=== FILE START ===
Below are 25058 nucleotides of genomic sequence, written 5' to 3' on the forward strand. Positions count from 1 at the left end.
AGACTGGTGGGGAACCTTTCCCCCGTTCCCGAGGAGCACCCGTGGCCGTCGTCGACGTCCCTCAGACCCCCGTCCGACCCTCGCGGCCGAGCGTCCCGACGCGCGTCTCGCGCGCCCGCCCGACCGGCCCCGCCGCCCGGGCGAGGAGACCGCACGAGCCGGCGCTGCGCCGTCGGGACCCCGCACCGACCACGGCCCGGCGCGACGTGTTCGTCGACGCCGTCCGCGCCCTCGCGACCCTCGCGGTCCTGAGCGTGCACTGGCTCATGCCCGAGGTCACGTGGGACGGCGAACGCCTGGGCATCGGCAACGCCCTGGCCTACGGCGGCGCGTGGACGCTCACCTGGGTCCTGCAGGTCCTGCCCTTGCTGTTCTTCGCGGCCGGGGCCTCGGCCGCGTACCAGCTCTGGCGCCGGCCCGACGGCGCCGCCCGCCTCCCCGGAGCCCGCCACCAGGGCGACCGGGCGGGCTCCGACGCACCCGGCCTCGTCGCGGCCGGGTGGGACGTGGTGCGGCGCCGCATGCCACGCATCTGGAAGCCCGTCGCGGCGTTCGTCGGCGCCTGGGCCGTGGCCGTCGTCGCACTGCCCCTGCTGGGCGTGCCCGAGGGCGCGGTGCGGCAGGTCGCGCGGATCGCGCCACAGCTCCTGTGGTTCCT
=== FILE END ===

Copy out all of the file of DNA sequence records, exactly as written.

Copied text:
Below are 25058 nucleotides of genomic sequence, written 5' to 3' on the forward strand. Positions count from 1 at the left end.
AGACTGGTGGGGAACCTTTCCCCCGTTCCCGAGGAGCACCCGTGGCCGTCGTCGACGTCCCTCAGACCCCCGTCCGACCCTCGCGGCCGAGCGTCCCGACGCGCGTCTCGCGCGCCCGCCCGACCGGCCCCGCCGCCCGGGCGAGGAGACCGCACGAGCCGGCGCTGCGCCGTCGGGACCCCGCACCGACCACGGCCCGGCGCGACGTGTTCGTCGACGCCGTCCGCGCCCTCGCGACCCTCGCGGTCCTGAGCGTGCACTGGCTCATGCCCGAGGTCACGTGGGACGGCGAACGCCTGGGCATCGGCAACGCCCTGGCCTACGGCGGCGCGTGGACGCTCACCTGGGTCCTGCAGGTCCTGCCCTTGCTGTTCTTCGCGGCCGGGGCCTCGGCCGCGTACCAGCTCTGGCGCCGGCCCGACGGCGCCGCCCGCCTCCCCGGAGCCCGCCACCAGGGCGACCGGGCGGGCTCCGACGCACCCGGCCTCGTCGCGGCCGGGTGGGACGTGGTGCGGCGCCGCATGCCACGCATCTGGAAGCCCGTCGCGGCGTTCGTCGGCGCCTGGGCCGTGGCCGTCGTCGCACTGCCCCTGCTGGGCGTGCCCGAGGGCGCGGTGCGGCAGGTCGCGCGGATCGCGCCACAGCTCCTGTGGTTCCT